Probe Clears Teamster Secretary-Treasurer Ken Hall, but Issues Linger

Ken Hall is breathing easier.  But his union, the International Brotherhood of Teamsters, isn’t quite out of the woods yet.  On February 17, former federal prosecutor Joseph diGenova, the union’s special independent investigator, withdrew obstruction charges against Hall, the IBT’s general secretary-treasurer and number two man behind General President James P. Hoffa.  In a letter to the union general counsel, diGenova wrote that Hall “did not play a personal role” in withholding over 32,000 documents, including emails, related to corruption probes.  The Teamsters, which had finalized a settlement with the Justice Department in January 2015 to phase out over two decades of tight federal supervision, remains under scrutiny.  That’s not good news for Northern California Teamster leader Rome Aloise.

Union Corruption Update examined this issue in detail last November.  The Teamsters for many years had been trying to extricate themselves from the terms of a March 1989 civil …

Top Ten Union Corruption Stories of the Year

Benefit scams, especially involving health plans, grabbed the lion’s share of union corruption stories in 2016.  Scammers came from outside as well as from inside the unions, a fact highlighting the need for trustees to exercise greater due diligence in choosing outside parties.  There were also the usual cases of six-figure (or more) embezzlement and fraud against union general funds.  Labor officials, meanwhile, expanded their misguided campaign to enact a $15 an hour minimum wage.  They also tried to undo Right to Work laws in three states, temporarily achieving success in two by way of court action.  And a deadlocked Supreme Court enabled state and local public-sector union bosses to retain their authority to coerce dues payments from unwilling workers.  In other words, there was plenty to write about.  Here were the ten stories that mattered most:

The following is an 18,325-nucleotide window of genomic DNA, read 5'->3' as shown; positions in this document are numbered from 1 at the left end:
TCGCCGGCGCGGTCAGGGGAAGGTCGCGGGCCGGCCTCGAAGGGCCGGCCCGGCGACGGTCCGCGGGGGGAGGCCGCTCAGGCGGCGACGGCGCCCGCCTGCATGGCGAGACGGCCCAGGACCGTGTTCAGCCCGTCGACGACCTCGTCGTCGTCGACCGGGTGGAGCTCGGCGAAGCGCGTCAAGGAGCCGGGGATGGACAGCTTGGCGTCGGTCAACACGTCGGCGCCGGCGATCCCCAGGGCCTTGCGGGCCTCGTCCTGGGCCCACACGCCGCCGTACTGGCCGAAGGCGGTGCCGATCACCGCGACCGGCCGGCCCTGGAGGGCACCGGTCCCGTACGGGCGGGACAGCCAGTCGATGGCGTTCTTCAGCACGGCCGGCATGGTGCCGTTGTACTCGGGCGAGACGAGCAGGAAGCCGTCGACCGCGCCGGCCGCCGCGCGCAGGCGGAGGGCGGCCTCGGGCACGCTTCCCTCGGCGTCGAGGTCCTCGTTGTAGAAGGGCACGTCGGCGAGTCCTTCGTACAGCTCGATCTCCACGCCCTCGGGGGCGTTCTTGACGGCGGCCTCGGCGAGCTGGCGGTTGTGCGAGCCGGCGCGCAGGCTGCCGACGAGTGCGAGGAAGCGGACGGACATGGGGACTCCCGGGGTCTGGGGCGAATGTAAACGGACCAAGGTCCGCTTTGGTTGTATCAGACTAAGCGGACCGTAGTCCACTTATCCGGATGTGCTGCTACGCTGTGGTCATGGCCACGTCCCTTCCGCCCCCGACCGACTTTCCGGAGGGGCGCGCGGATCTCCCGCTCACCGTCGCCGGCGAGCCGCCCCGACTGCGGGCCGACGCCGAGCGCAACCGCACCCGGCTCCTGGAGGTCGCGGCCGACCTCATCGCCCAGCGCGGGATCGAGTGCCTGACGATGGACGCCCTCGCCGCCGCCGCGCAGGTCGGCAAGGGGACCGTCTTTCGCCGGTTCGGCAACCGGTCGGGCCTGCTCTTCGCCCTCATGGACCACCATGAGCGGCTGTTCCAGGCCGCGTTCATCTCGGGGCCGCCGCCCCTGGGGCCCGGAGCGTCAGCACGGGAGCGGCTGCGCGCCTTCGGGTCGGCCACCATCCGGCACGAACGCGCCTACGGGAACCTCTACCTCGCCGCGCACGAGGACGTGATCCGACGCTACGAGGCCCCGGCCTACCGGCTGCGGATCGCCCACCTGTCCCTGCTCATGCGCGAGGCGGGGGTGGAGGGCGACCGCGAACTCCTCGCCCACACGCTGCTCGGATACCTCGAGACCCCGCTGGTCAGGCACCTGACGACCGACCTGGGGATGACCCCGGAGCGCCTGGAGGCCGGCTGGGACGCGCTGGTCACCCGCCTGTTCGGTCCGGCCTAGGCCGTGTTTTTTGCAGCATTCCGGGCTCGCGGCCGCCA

10)  Hawaii contractor pleads guilty; sentenced for scamming Painters union, benefit fund, IRS

Probe Recommends Charges against Top Teamsters Official

ken-hall-and-james-hoffaHillary Clinton isn’t the only person these days accused of hiding emails to conceal crimes.  In a 42-page letter dated October 31, court-approved investigator Joseph diGenova appealed to International Brotherhood of Teamsters General President James P. Hoffa (r) to take action against IBT General Secretary-Treasurer Ken Hall (l).  According to diGenova, Hall hid over 17,000 email transmissions and other documents that could shed light on acts of embezzlement, bid-rigging and other acts of corruption.  For over six months, Hall, aided by Hoffa’s legal team, allegedly stonewalled investigators.  The IBT calls the charges “baseless.”  But the accusations may delay the union’s ongoing exit from federal control established by a 1989 racketeering settlement.  To complicate matters, U.S. Attorney Preet Bharara last Thursday filed suit against the union, citing “unprecedented and dangerous” activity.

James Hoffa has headed the Washington, D.C.-based International Brotherhood of Teamsters since 1999.  The union, with a current estimated 1.4 …